Location: Lincoln, Nebraska
2017 Record: 4-8 (3-6 Big Ten)
Head Coach: Scott Frost
2018 Record: 0-3 (0-1 Big Ten)
All time record vs. OSU: 1-5
What happened thus far in 2018:
After the first game of the season against Akron was cancelled due to an ongoing rain delay, the first game of the Scott Frost-era at Nebraska was against Colorado, an old Big 12 rival. Nebraska kept pace in the first half in a back-and-forth affair, leading 21-17. However, a second half filled with turnovers helped push the Buffaloes to the 33-28 win. The Cornhuskers continued their poor performance in Week 2, falling to Troy at home 24-19. In Week 3, Nebraska suffered its worst loss of the season, losing 56-10 to Michigan, largely due to inconsistent quarterback play and crucial turnovers.
Wide receiver Stanley Morgan appears to be emerging as a solid pass catcher for Frost. He has been the lone bright spot in an otherwise struggling Nebraska offense, tying wide receiver J.D. Spielman for the team lead with 13 catches for 200 yards and a touchdown.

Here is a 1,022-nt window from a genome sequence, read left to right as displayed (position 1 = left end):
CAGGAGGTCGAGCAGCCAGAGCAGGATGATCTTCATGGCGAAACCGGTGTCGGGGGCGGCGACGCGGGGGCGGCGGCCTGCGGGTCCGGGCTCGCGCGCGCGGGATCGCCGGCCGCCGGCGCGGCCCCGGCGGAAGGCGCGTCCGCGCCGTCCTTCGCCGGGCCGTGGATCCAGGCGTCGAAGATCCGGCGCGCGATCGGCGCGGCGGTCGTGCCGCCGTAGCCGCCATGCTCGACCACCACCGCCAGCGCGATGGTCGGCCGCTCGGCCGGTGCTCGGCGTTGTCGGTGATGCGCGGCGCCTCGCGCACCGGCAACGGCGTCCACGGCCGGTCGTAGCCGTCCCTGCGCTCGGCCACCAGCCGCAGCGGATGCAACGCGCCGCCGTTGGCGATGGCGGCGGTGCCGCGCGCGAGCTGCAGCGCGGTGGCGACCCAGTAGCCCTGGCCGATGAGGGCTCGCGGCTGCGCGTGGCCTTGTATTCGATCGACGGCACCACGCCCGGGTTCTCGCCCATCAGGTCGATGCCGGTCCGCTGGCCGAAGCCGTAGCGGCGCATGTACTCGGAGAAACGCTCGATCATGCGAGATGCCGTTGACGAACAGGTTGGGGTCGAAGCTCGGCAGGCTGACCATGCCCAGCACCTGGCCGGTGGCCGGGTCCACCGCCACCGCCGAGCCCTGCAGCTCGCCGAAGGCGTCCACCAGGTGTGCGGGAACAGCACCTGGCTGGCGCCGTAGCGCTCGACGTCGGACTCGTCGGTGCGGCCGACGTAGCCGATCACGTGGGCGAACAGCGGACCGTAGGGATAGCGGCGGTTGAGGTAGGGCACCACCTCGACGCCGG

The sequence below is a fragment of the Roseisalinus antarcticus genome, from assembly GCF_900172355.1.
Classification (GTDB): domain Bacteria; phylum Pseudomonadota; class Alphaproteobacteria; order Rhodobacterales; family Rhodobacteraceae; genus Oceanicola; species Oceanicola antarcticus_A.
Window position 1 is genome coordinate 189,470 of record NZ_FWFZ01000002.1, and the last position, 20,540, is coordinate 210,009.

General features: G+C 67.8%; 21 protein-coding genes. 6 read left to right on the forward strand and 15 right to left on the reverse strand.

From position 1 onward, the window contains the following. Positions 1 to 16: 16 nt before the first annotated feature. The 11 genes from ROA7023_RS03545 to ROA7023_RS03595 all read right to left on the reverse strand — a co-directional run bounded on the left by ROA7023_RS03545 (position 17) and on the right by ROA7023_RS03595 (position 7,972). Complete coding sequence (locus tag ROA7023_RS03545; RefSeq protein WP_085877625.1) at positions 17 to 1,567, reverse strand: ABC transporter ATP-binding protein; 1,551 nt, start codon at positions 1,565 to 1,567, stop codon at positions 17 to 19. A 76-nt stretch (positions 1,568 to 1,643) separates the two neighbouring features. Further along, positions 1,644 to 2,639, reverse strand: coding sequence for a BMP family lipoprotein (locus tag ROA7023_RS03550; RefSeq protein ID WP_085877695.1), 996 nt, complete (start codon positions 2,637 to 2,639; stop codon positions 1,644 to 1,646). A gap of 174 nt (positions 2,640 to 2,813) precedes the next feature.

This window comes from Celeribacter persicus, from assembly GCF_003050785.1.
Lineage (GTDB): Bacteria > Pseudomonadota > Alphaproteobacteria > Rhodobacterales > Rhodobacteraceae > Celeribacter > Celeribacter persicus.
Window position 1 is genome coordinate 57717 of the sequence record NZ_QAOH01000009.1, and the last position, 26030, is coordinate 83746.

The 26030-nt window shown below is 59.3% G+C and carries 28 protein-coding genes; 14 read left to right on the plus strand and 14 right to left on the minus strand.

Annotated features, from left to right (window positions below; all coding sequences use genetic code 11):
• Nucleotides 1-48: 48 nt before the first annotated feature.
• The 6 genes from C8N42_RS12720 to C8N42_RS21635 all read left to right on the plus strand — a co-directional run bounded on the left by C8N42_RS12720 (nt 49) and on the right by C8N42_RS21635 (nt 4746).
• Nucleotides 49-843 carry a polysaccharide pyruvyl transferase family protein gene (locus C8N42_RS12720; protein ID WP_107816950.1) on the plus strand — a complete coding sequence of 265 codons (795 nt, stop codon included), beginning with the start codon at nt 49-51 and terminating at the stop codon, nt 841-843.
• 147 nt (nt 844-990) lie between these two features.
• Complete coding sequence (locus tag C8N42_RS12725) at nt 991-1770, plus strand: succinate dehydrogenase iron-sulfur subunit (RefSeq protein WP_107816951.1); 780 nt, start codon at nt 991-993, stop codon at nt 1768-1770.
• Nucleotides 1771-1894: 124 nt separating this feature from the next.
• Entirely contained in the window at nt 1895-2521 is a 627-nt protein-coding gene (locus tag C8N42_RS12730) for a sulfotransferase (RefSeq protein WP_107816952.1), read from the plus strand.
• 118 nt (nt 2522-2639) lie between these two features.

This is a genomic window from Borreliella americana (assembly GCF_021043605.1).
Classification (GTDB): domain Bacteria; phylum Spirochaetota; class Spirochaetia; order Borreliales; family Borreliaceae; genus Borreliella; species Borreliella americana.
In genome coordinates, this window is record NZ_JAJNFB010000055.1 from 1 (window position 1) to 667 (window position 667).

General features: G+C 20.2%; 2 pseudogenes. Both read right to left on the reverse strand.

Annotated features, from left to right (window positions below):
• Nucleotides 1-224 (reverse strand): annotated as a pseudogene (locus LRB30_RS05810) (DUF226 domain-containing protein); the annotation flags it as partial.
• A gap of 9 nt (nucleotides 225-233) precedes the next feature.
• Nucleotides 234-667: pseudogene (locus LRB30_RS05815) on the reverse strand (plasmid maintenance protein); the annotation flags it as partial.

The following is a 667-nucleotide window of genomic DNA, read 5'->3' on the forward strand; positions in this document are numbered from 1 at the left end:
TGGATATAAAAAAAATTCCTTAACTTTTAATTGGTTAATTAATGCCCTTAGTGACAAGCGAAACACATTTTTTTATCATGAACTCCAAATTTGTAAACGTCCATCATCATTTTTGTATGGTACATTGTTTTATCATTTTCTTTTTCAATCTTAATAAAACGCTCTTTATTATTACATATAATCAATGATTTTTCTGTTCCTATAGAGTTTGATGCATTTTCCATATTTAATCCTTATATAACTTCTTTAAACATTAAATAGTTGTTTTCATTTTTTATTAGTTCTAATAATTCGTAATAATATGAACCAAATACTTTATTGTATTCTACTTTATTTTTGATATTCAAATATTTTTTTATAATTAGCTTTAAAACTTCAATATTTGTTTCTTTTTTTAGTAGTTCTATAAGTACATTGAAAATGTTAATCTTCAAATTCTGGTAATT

Despite the rough start to the season, Nebraska’s offense is beginning to improve under Frost’s new spread system. With Morgan and Spielman in the receiving game, Nebraska quarterbacks have completed 63.8 percent of their passes. If the Cornhuskers can get consistent quarterback play from sophomore Andrew Bunch and freshman Adrian Martinez, then they might have a chance to improve throughout the rest of Big Ten play.
A lot of things have gone wrong for the Cornhuskers this season. First, they were held to just 61 total yards of offense through three quarters against Michigan. Nebraska did not score a touchdown until the fourth quarter and were held to 132 yards by the end of the game. Second, the defense has struggled, surrendering 300 passing yards in each game. They also have struggled to stop the run, allowing 200 yards rushing against Troy and Michigan. This is a young team under Frost and they will look to improve and start making progress over the course of Big Ten play. In order to do this, they will have to have playmakers step up on the offensive and defensive sides of the ball.